Private School Funding Model is Increasingly Incoherent, Irrational and Wasteful

The private school funding model introduced by the Morrison Government is becoming more and more incoherent and irrational. It purports to assess the financial need of private schools by the income of families with children in private schools. However, it ignores a growing source of income and assets of better-off families – the Bank of Mum and Dad. As a result, the Commonwealth Government is increasingly over-estimating the financial need of schools and, consequently, increasing their over-funding.

The Bank of Mum and Dad provides a steady stream of income to more advantaged families. It includes full or partial payment of school fees by grandparents. It also includes money for home deposits or purchases and other expenditures such as cars, household assets, childcare, etc. that frees up income so it can be spent on school fees. None of this income is included in the assessment of the capacity of parents to pay school fees.

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SOS Submission to Inquiry Into the State Education System in Victoria

Save OUr Schools has made a substantial submission to an inquiry on the Victorian education system being held by the Legal and Social Issues Committee, Legislative Council, Parliament of Victoria. The submission can be downloaded below.

The Victorian Labor Government claims that Victorian is the education state. This is a complete misnomer. Victoria is a failed education state. It has failed disadvantaged students and public schools.

  • Many disadvantaged students do not achieve minimum literacy and numeracy standards;
  • There was virtually no learning improvement by disadvantaged students between 2010 and 2022 and several declines.
  • There are large achievement gaps between advantaged and disadvantaged students.

There were a few successes, most notably in some Indigenous outcomes, but they are few and far between. In addition, there have been a significant increase in the proportion of students completing Year 12, although too many still do not achieve this.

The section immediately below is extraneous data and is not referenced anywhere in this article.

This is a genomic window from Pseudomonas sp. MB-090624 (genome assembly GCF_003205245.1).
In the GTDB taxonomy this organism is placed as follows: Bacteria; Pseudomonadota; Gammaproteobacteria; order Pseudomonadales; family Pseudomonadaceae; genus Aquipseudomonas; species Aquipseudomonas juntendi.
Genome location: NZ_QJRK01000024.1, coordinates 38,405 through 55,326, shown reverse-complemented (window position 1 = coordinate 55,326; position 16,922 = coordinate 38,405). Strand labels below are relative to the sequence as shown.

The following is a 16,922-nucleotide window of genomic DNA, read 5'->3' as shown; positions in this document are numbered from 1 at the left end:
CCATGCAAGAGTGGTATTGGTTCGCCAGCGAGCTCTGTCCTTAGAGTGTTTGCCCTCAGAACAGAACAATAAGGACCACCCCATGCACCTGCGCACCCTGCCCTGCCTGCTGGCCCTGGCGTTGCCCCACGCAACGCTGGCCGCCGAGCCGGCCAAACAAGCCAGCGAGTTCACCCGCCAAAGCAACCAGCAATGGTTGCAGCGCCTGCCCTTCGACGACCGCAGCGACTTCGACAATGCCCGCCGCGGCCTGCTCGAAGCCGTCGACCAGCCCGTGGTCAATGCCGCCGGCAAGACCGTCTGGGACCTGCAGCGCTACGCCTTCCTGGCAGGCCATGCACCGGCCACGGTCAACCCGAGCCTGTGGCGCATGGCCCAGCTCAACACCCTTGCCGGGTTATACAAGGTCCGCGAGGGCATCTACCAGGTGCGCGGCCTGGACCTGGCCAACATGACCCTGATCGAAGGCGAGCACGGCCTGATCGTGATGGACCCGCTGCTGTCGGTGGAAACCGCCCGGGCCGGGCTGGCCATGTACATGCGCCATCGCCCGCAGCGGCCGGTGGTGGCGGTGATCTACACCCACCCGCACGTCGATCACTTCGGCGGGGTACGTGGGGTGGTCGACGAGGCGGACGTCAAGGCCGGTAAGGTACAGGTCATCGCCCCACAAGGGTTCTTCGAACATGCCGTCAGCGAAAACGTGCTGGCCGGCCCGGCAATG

School funding failures by the Commonwealth and Victorian governments are a major factor behind these education failures. Public schools in Victoria face a funding crisis. They are massively under-funded while private schools are over-funded. Funding increases over the past decade have heavily favoured private schools. Public schools are defrauded by the current Commonwealth-Victoria bilateral funding agreement. The result is that public schools have far fewer resources than private schools and large learning gaps persist between advantage and disadvantaged students.

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Expert Panel on School Reform Must Support Closing the Gap Between Rich and Poor

Save Our Schools (SOS) today called on the Expert Panel reviewing the National Schools Reform Agreement (NSRA) to address the shocking gaps in school outcomes between rich and poor. Trevor Cobbold, National Convenor of SOS, said that there are massive achievement gaps between highly advantaged and highly disadvantaged students that must be closed.

“Closing the achievement gaps is the fundamental challenge facing Australian education. The Expert Panel must ensure that its policy recommendations for the next NSRA are focussed on closing the gaps. It must set clear targets to achieve greater equity in school outcomes.

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The Facts About School Funding in Victoria – An Update

Public schools in Victoria as elsewhere in Australia face a funding crisis. The key aspects of this crisis are:

  • Government funding increases have heavily favoured private schools over public schools since 2009;
  • Independent and Catholic school in Victoria have a large resource advantage over public schools;
  • Public schools are massively under-funded despite enrolling 80% or more of disadvantaged students and will remain so into the next decade unless the current funding arrangements are over-hauled;
  • By contrast, private schools are over-funded;
  • If Victoria is to truly become an education state, it must fully fund public schools to increase equity in school outcomes.
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Our Better Angels: Should We Include or Segregate Students?

A disputed recommendation from the Disability Commission’s Report is whether or not segregated education should be phased out from 2025. Those Commissioners advocating such a change are on the side of our better angels. It is proper to have an inclusive society and we should condemn any section of our community that segregates sections of the population. Any form of segregation evokes the injustice experienced when societies were divided by the colour of one’s skin. This segregation is motivated by a child’s ability, on the face of it equally offensive. So, why is there some support for segregation in education and why is this only a problem for students with disabilities?

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The Next Schools Agreement Must Embrace Key Principles for School Funding

Save Our Schools (SOS) has called on the Expert Panel reviewing the National Schools Reform Agreement to recommend some key principles to guide the future funding of schools. These principles should include fully funding public schools by 2028, no special deals for private schools, a greater role for the Commonwealths in funding public schools and an end to the defrauding of public schools by state governments.  SOS has also recommended the Panel adopt a target of halving class sizes in disadvantaged schools.